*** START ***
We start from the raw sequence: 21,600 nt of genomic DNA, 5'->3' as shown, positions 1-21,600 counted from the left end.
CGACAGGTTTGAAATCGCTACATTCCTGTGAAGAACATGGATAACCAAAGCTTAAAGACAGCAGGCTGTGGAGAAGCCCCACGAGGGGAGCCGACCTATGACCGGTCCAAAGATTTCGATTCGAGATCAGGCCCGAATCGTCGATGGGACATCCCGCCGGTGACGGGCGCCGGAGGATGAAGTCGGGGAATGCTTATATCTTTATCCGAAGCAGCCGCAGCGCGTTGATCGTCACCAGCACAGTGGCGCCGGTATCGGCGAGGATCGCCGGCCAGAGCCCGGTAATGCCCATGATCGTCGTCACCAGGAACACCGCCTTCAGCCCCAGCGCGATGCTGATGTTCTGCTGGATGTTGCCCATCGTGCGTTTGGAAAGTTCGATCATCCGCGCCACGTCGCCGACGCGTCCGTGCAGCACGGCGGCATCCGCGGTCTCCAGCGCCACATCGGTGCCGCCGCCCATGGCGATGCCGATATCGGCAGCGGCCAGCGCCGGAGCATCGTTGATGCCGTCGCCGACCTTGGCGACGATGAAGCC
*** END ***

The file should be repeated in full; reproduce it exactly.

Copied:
We start from the raw sequence: 21,600 nt of genomic DNA, 5'->3' as shown, positions 1-21,600 counted from the left end.
CGACAGGTTTGAAATCGCTACATTCCTGTGAAGAACATGGATAACCAAAGCTTAAAGACAGCAGGCTGTGGAGAAGCCCCACGAGGGGAGCCGACCTATGACCGGTCCAAAGATTTCGATTCGAGATCAGGCCCGAATCGTCGATGGGACATCCCGCCGGTGACGGGCGCCGGAGGATGAAGTCGGGGAATGCTTATATCTTTATCCGAAGCAGCCGCAGCGCGTTGATCGTCACCAGCACAGTGGCGCCGGTATCGGCGAGGATCGCCGGCCAGAGCCCGGTAATGCCCATGATCGTCGTCACCAGGAACACCGCCTTCAGCCCCAGCGCGATGCTGATGTTCTGCTGGATGTTGCCCATCGTGCGTTTGGAAAGTTCGATCATCCGCGCCACGTCGCCGACGCGTCCGTGCAGCACGGCGGCATCCGCGGTCTCCAGCGCCACATCGGTGCCGCCGCCCATGGCGATGCCGATATCGGCAGCGGCCAGCGCCGGAGCATCGTTGATGCCGTCGCCGACCTTGGCGACGATGAAGCC